Tropical diseases are typically a list of infectious diseases found in developing countries and includes such hard to spell words as "malaria, schistosomisasis, dengue, trypanosomiasis, leprosy, cholera and leishmaniasis".
Insects usually carry the can for spreading these diseases.
What do these diseases have in common? Whilst the disease itself is happy to spread in any climate the insects tend to like hot countries.
So, the planet warms up, insects can live in hitherto uninhabitable regions and the next thing you know those of us in colder countries (such as the UK) are coming down with some pretty nasty diseases.
The WTO estimate the diseases above cause about 250 million "acute illness" cases and 880,000 deaths a year.
So this is something to worry about right? An increase in the global temperature of 3 degrees will spell economic and social catastrophe right?
Not according to a new paper by Gollin and Zimmerman. Using a heterogeneous agent dynamic general equilibrium model they show there is really not much to be worried about.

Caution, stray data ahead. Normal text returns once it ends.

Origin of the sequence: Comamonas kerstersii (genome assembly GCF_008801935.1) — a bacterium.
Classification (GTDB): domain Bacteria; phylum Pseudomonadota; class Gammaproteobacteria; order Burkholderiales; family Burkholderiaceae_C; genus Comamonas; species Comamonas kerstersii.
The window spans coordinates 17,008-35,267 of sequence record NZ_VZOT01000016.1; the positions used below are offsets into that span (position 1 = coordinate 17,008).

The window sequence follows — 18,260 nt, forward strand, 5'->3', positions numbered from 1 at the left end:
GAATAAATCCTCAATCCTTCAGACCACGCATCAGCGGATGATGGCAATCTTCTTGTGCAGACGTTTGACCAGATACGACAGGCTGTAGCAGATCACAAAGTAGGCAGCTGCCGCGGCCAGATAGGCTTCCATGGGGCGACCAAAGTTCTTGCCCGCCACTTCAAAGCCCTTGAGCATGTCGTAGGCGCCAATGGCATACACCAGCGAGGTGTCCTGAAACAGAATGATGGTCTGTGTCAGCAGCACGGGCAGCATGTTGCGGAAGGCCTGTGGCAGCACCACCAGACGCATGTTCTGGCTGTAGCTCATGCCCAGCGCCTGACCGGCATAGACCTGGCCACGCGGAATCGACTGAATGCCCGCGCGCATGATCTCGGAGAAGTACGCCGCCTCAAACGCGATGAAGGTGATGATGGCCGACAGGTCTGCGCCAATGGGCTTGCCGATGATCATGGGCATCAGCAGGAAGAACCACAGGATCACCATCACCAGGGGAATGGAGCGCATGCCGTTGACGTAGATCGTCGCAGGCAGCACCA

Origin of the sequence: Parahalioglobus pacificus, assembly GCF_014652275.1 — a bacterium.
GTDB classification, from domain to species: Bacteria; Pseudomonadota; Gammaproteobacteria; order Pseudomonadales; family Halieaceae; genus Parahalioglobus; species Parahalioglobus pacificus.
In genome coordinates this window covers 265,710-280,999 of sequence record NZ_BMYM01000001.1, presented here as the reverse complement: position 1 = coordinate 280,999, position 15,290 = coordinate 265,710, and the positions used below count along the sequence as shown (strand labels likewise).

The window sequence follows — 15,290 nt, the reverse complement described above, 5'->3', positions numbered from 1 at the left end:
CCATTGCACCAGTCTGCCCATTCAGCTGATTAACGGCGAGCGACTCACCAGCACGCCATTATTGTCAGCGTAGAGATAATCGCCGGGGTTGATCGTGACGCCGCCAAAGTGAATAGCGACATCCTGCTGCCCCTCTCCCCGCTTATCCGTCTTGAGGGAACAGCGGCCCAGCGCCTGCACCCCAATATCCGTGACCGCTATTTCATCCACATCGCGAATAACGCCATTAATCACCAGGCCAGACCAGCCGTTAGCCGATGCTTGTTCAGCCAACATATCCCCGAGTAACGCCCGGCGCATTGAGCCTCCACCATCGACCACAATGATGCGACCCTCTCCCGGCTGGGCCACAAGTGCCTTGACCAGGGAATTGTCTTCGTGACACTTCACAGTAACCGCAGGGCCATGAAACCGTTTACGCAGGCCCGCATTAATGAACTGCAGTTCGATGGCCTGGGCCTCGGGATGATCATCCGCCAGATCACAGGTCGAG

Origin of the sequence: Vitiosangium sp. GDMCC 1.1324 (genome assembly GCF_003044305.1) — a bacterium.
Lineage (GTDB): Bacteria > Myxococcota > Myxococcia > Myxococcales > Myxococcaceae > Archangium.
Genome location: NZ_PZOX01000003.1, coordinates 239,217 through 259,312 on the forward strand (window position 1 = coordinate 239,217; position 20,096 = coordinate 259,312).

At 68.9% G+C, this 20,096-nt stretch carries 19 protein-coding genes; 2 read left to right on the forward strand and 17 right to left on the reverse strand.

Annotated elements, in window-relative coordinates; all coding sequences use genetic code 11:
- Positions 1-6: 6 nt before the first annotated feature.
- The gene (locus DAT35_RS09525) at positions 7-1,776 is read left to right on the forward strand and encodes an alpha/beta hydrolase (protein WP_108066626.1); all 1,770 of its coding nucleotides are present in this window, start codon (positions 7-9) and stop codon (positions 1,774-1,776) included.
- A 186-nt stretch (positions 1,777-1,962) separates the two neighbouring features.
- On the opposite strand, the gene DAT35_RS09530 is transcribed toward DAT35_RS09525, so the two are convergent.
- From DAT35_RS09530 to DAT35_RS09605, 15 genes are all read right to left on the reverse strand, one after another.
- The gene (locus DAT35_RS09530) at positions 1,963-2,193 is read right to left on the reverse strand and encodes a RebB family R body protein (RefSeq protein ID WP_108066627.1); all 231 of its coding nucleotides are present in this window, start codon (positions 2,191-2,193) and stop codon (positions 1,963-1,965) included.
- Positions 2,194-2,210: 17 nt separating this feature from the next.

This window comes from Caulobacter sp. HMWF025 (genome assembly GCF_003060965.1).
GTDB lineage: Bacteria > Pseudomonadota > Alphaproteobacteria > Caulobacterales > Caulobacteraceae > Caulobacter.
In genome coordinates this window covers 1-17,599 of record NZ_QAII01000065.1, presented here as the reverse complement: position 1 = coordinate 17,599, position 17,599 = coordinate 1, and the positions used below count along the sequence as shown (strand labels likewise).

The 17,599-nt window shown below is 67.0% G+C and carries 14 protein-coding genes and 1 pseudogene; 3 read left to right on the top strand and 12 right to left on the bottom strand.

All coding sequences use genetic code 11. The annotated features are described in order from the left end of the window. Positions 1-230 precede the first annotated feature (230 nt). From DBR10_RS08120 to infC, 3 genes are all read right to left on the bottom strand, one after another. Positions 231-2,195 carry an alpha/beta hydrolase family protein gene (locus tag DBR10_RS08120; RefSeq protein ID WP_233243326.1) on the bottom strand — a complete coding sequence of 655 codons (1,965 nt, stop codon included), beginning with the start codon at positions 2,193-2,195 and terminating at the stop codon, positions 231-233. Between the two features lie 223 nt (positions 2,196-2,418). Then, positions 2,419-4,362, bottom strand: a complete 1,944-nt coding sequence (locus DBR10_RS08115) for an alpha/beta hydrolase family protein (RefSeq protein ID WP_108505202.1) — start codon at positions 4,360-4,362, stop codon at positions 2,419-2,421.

I have a feeling some readers remain skeptical. In which case I suggest you read this free to download paper and see for yourself. I like this paper and there is some truth in the conclusion that there will only be modest GDP effects and that improvements in disease prophylaxis will have significant welfare effects.
Meaning, as soon as these diseases start threatening rich people the West will go out and find a cure (throwing lots of R&D money at the problem) thus having large knock on benefits for those in developing countries.
Global Climate Change and the Resurgence of Tropical Disease: An Economic Approach
University of Connecticut; Institute for the Study of Labor (IZA)
July 15, 2010
CESifo Working Paper Series No. 3122
We study the impact of global climate change on the prevalence of tropical diseases using a heterogeneous agent dynamic general equilibrium model. In our framework, households can take actions (e.g., purchasing bednets or other goods) that provide partial protection from disease. However, these actions are costly and households face borrowing constraints. Parameterizing the model, we explore the impact of a worldwide temperature increase of 3°C. We find that the impact on disease prevalence and especially output should be modest and can be mitigated by improvements in protection efficacy.
Keywords: DSGE models, climate change, tropical diseases, incomplete markets
JEL Classifications: E13, E21, I10, O11, Q54
Working Paper Series